The great American hunting ammunition shortage that started during the early months of pandemic in 2020 is showing no signs of letting up, and hunters who don’t have ammo for their favorite deer rifle by now may be out of luck for the upcoming season.
An informal News Tribune survey of both brick-and-mortar and online sporting goods stores found almost no popular loads in 12-gauge shotgun shells or .30-caliber rifle cartridges, either for birds or big game.
A recent online check of Cabelas found only 1 of 10 calibers of Winchester Super-X deer rifle ammunition in stock (.350 Legend) and no calibers available in Federal Power Shok; “out of stock’’ was listed next to every load.
L&M Fleet Supply in Cloquet had some .223 cartridges available, but no other rifle or shotgun loads on hand. Fleet Farm in Duluth had some turkey hunting loads, but little else.
Some stores report that it’s been nearly two years since they’ve seen any .30-30 ammo at all.
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Pat Kukull, owner of Superior Shooters Supply in Superior, said the ammunition shortage hit with COVID-19, as plants initially slowed or shut down due to the pandemic’s impact on their employees and as supplies from overseas stopped coming into the country. Then the political and social unrest of 2020 sent gun sales soaring, she said.
In 2020, there were a record 39.7 million federal background checks conducted for firearms sales, up 44% from the previous record of 27.5 million in 2016. Of the new guns sold in 2020, 8.4 million were to first-time gun buyers, according to the National Shooting Sports Foundation, the trade group for the U.S. firearms industry. (Not every check is a sale, but not all sales require checks, either. Sales between private parties or at gun shows don’t require background checks.)
“We have 8 million new gun owners now that we didn’t have before the pandemic and they all need ammunition. There’s just been this huge increase in demand while the supply has been really slow to catch up because of the pandemic,” Kukull said.
Another problem was the bankruptcy and shutdown of Remington Arms, a major ammunition manufacturer, in mid-2020. Minnesota-based Vista Outdoor Inc. eventually purchased the Remington ammunition factories in September 2020, and now has them running again, but the delay helped widen the gap between ammo supply and demand.
Call ahead — plants are making ammo
This fall, instead of getting hundreds of cases of shotgun and rifle cartridges as hunting seasons approached, stores like Superior Shooters Supply have been getting a few here, a few there. Kukull says it's best to call ahead to see if a specific caliber or gauge shell is available. But even if it is, don’t plan on stocking up. Most stores have signs posted limiting sales to two boxes.
“I’m the ammo Nazi right now. No one is getting more than one box, maybe two,” Kukull said.
Kukull said hunters should call in often to see if the caliber they need is available. Both wholesalers and manufacturers are shipping product to her store erratically.
In the Northland, Federal Cartridge ammunition, made in Anoka, Minnesota, has always been popular. Owned by Vista, Federal has been unable to keep up with demand, in part because the great pandemic supply problem kept them from getting all the components they need — much like the U.S. auto industry can’t get enough computer chips to build new cars.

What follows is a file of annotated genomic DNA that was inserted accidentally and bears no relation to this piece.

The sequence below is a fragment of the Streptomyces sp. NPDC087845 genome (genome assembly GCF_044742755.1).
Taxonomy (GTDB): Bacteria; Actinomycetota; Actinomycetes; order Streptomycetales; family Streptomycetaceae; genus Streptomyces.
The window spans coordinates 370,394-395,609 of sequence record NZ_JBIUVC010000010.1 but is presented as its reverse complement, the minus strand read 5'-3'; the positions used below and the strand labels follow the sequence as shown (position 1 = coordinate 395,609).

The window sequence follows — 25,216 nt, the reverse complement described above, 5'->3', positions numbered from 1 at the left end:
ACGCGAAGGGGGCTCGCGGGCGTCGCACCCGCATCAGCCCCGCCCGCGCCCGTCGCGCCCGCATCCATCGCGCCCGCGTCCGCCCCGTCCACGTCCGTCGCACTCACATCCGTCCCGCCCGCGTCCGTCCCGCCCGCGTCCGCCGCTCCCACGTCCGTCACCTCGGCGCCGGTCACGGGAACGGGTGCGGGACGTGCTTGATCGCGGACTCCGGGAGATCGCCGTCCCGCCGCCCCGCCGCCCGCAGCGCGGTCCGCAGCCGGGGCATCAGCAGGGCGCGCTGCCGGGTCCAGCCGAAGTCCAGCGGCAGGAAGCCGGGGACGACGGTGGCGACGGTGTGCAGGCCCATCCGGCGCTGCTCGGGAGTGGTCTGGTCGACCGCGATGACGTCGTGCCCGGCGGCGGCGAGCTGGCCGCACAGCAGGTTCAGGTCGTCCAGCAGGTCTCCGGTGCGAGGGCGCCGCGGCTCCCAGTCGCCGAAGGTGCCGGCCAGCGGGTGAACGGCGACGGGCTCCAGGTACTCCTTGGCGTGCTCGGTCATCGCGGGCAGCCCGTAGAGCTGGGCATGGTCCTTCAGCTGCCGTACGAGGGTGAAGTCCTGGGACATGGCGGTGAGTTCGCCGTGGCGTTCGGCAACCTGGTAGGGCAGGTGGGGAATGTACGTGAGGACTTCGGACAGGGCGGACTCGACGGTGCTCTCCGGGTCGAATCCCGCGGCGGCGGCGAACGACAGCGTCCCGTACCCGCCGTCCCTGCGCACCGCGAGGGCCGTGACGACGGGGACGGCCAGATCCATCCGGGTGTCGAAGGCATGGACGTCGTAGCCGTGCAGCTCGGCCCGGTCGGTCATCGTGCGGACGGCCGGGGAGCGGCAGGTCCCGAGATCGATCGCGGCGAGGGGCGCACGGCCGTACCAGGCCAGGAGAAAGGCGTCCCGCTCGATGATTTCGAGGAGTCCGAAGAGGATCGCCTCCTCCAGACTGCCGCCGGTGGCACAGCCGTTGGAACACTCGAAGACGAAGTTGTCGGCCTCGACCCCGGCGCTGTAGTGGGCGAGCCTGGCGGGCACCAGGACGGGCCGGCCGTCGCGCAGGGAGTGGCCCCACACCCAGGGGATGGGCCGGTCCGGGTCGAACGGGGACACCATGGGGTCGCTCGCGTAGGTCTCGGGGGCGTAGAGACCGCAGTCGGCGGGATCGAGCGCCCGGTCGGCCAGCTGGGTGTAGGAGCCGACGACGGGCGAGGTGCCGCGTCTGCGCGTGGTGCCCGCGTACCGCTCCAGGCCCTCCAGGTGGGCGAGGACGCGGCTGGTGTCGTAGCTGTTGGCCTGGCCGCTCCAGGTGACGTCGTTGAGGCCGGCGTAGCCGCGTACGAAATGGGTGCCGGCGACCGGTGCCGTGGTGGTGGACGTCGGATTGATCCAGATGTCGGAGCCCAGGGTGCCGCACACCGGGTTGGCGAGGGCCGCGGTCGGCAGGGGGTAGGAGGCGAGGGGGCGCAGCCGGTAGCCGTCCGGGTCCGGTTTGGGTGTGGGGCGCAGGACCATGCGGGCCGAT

“We continue to produce and ship hunting ammunition for deer, waterfowl and upland game birds every day,’’ Jason Nash, Federal’s vice president of marketing, told the News Tribune. “Like many other companies during the pandemic we face some supply chain hurdles but have increased our production overall and are committed to providing ammo to our customers for the hunting season.”
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Jason Vanderbrink — president of the Federal, CCI, Speer and Remington divisions of Vista — even went as far as posting a video on YouTube to defend his company, trying to squash rumors that Vista is stockpiling ammunition in “secret warehouses,” or has shut down plants to drive prices up. He said all of the company's ammunition factories are running at full capacity.
“I am tired of all the hate mail … about us not trying to service the demand that we are experiencing,” Vanderbrink said in the video. “We’re making more hunting ammo, more than we ever have.”
In addition to being hard to get, prices for what shells are available have gone up 25%-40% on average, industry experts say, when just two seasons ago manufacturers were offering sale prices and rebates to move their products.
Even people who reload their own shells can’t get components. Gunpowder, primer, brass and copper all are in short supply.
“We used to be able to order 1,000 pounds of powder. Now we’re lucky to get an order for 30 pounds,” Kukull said.
Kukull said industry insiders predicted in 2020 that it would take two years for the ammunition shortage to end.
“At first I thought that was crazy. But now I’m thinking that’s right. … Maybe by next hunting season,” she said.
Background checks for new gun purchases slowed some over summer, down 5% in July from 2020. But Kukull said her customers are still gobbling up guns as fast as she gets them in. The hardest part, she said, is keeping a box of shells around for each new gun sold.
“My gun sales haven’t dropped off at all,” she said. “People are still buying more guns, and new people are buying guns. And they all need ammunition.”
John Myers reports on the outdoors, environment and natural resources for the Duluth News Tribune. He can be reached at email@example.com.